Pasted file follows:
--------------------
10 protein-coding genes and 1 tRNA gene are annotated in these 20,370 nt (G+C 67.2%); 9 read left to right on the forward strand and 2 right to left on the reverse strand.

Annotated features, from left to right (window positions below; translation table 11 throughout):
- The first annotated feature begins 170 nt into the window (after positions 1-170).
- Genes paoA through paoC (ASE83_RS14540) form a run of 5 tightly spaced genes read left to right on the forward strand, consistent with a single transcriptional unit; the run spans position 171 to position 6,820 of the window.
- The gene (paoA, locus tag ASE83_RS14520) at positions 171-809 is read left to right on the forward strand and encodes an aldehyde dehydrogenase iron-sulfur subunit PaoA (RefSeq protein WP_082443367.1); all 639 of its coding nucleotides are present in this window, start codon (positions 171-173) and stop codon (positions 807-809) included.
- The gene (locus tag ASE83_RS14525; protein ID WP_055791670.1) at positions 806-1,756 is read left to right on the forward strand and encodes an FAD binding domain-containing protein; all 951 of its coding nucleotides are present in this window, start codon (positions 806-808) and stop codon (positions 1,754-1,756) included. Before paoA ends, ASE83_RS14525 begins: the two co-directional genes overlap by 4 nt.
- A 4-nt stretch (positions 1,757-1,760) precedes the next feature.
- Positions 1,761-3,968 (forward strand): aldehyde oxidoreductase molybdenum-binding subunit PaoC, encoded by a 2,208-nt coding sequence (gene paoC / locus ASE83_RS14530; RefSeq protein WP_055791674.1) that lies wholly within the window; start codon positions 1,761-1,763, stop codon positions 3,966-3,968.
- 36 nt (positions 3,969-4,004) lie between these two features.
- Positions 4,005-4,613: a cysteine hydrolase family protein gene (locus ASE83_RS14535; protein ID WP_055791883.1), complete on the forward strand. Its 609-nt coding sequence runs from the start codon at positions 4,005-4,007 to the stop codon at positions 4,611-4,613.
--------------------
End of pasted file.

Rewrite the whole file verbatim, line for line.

10 protein-coding genes and 1 tRNA gene are annotated in these 20,370 nt (G+C 67.2%); 9 read left to right on the forward strand and 2 right to left on the reverse strand.

Annotated features, from left to right (window positions below; translation table 11 throughout):
- The first annotated feature begins 170 nt into the window (after positions 1-170).
- Genes paoA through paoC (ASE83_RS14540) form a run of 5 tightly spaced genes read left to right on the forward strand, consistent with a single transcriptional unit; the run spans position 171 to position 6,820 of the window.
- The gene (paoA, locus tag ASE83_RS14520) at positions 171-809 is read left to right on the forward strand and encodes an aldehyde dehydrogenase iron-sulfur subunit PaoA (RefSeq protein WP_082443367.1); all 639 of its coding nucleotides are present in this window, start codon (positions 171-173) and stop codon (positions 807-809) included.
- The gene (locus tag ASE83_RS14525; protein ID WP_055791670.1) at positions 806-1,756 is read left to right on the forward strand and encodes an FAD binding domain-containing protein; all 951 of its coding nucleotides are present in this window, start codon (positions 806-808) and stop codon (positions 1,754-1,756) included. Before paoA ends, ASE83_RS14525 begins: the two co-directional genes overlap by 4 nt.
- A 4-nt stretch (positions 1,757-1,760) precedes the next feature.
- Positions 1,761-3,968 (forward strand): aldehyde oxidoreductase molybdenum-binding subunit PaoC, encoded by a 2,208-nt coding sequence (gene paoC / locus ASE83_RS14530; RefSeq protein WP_055791674.1) that lies wholly within the window; start codon positions 1,761-1,763, stop codon positions 3,966-3,968.
- 36 nt (positions 3,969-4,004) lie between these two features.
- Positions 4,005-4,613: a cysteine hydrolase family protein gene (locus ASE83_RS14535; protein ID WP_055791883.1), complete on the forward strand. Its 609-nt coding sequence runs from the start codon at positions 4,005-4,007 to the stop codon at positions 4,611-4,613.